There was one bed-room in the second story, which contained but one bed, and might be procured, as a special favor, by early application; the rest of the beds were in the garret, one-half of which was divided into three rooms, while the other half remained open. Ordinary persons would not have used those rooms for sleeping purposes, our English-woman contrived to stow away about forty men every night! The beds were very narrow, and placed one above another, on the steamboat berth plan; rough boards nailed together constituted the bedstead, upon which was spread a straw mattress and a scanty supply of coarse and dirty bed-clothes. There was no washstand, basin or water, nor any other bedroom furniture, not even a chair; those who desired to bathe their hands or face in the morning, went into the yard, where a tin basin, a small piece of brown soap and a filthy towel, awaited their pleasure. In every case the lodging money must be paid in advance, when the lodger was conducted to his bed, and was allowed the use of a light long enough to "turn in," when, if he did not put out the light, the mistress would take it away. If he complained of cold, he was told to put his rags over him. If he complained that there were too many in a room, he was told to go and sleep in the Park, where he could have a bed and plenty of room for nothing. By 1 o'clock at night, the beds in this model lodging-house were all occupied, and no matter how drunk the lodger may have been, or how sleepy he might be, he was expected to turn out by 7 o'clock in the morning. At the bottom of the staircase leading to the sleeping rooms, was a broad, high, strong latticed door, which was kept locked, so that the lodgers could not leave the house without knocking at this door, when the lady would appear, and as she could see through the door, would allow the gentleman to pass if she was satisfied that he was dressed in his rags, and was not about to take away more than he brought.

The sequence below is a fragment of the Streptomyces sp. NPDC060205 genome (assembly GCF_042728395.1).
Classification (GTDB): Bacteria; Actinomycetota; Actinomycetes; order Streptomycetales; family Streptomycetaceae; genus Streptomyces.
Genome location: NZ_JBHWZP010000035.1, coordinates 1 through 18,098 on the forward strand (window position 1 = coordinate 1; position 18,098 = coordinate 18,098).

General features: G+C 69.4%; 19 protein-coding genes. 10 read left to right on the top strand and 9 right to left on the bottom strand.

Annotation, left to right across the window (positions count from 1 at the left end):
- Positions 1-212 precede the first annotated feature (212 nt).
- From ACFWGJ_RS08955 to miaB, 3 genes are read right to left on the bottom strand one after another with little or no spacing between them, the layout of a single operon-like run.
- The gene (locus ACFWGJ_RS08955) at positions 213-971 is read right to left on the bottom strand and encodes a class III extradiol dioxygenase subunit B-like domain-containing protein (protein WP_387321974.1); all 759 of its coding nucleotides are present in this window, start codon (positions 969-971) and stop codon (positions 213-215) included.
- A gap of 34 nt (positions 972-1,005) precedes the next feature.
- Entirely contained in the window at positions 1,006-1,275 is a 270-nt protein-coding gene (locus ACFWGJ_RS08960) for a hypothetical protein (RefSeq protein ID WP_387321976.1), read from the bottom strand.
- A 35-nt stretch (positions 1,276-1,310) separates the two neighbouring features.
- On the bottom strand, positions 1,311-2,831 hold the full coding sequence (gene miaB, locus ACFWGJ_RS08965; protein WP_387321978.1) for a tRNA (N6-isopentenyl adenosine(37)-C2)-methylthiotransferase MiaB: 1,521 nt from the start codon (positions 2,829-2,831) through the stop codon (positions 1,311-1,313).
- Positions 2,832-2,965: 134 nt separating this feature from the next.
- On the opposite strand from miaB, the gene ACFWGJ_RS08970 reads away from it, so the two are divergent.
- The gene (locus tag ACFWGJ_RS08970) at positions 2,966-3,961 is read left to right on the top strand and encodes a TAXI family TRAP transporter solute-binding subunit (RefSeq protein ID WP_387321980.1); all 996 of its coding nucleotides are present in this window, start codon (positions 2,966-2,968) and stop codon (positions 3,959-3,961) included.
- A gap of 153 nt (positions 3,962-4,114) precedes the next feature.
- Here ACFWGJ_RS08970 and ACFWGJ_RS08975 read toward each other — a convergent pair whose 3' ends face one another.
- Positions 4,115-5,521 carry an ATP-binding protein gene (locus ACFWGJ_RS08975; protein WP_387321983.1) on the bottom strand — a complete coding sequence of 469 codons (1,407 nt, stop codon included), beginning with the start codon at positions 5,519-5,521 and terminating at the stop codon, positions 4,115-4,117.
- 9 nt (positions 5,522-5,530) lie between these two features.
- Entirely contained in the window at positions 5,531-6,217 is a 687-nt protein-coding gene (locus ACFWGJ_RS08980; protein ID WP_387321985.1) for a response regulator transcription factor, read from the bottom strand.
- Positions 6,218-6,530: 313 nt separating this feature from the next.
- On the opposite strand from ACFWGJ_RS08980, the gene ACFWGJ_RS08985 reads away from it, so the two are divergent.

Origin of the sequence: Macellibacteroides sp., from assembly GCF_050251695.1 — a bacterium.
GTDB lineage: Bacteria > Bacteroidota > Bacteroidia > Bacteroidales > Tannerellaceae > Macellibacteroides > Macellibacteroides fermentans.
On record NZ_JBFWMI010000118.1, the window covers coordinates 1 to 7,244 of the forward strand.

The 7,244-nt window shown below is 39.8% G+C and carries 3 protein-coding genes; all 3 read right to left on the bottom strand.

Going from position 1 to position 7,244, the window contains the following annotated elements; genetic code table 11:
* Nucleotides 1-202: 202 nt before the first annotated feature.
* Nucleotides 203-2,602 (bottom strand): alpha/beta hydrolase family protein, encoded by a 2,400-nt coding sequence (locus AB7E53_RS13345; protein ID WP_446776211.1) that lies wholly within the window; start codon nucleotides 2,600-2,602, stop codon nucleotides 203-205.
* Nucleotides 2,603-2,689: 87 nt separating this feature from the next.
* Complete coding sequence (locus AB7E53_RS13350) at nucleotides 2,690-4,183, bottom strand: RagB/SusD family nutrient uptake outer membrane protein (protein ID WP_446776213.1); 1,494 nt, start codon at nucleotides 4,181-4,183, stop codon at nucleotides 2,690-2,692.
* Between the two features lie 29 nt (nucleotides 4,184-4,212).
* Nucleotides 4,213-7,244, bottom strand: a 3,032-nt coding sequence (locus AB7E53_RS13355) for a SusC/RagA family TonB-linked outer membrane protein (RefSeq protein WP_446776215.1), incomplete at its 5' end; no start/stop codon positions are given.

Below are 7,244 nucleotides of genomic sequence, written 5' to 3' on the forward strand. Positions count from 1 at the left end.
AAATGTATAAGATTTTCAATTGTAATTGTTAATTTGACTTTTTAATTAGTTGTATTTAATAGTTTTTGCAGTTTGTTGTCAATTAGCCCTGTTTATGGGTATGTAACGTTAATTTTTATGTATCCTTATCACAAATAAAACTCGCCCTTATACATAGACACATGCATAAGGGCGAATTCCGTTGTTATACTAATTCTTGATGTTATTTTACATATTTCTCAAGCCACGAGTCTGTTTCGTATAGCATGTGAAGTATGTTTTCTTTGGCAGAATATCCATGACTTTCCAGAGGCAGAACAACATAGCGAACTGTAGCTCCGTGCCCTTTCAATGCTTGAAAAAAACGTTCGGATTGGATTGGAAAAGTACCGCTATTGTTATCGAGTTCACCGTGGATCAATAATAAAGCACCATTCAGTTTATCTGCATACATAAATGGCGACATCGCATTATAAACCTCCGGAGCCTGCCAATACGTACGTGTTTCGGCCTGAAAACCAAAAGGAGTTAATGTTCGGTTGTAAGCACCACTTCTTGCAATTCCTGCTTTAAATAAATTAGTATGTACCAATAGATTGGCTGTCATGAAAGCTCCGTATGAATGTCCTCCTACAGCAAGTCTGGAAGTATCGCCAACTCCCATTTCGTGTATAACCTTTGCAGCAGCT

The next house, now an old wooden shantee, has more interesting reminiscences of a particular kind than any house in the city. Twenty-five years ago it was the favorite resort of first-class gamblers. There was a billiard room in the rear for the exclusive use of the professional gamblers. All heavy matches were played upon those tables. Hiram, the Albany Pony, as he was called, once played a match in this room for $2,000. It was supposed that he was the best player in the world, and he was pitted against a Southern gambler named Miller; they were to play a certain number of games, the winner of the greatest number of course to win the match. "Mockason Jackson," a rich old business man, but a great lover of sport, was the Poney's backer, and no one doubted but that he would win the match, as he was constantly playing, and had the run and hang of the table. The day arrived and the play commenced, Hiram leading off in fine style, but at last he began to miss his most favorite shots. The betting became brisk, reaching at least $25,000! It had rained during the day and the table was damp. Hiram made no allowance for this, but played as usual, and of course frequently failed. Miller, on the contrary, played to suit the table, and, contrary to all expectation, won the match. Hiram afterward went to England with Jackson, expecting to beat all the English players, but was sadly mistaken. For many years after the closing of the billiard room, the front part of the house was used as a gaming room in which both faro and roulette were played. Hundreds of young men were ruined in these rooms, and some of the most remarkable forgeries, embezzlements and suicides, which at the time of their commission, startled the city, had their origin in this old house; but when it was in the height of its glory, gaming was confined to very narrow limits. Now splendid gambling saloons are in all the fashionable streets, and are easy of access as any other public house, so that that the old Ann street den, has fallen into disrepute. Four or five years ago it was the favorite resort for thieves, stuffers, droppers, thimble-riggers, & c., who met there to play faro, poker and brag. It was then known as the "Tapis Franc." A faro bank was opened every morning for the "crowd," and as fast as they got broke they would sally forth into the streets to make a raise, and when made, would return and "rush their money."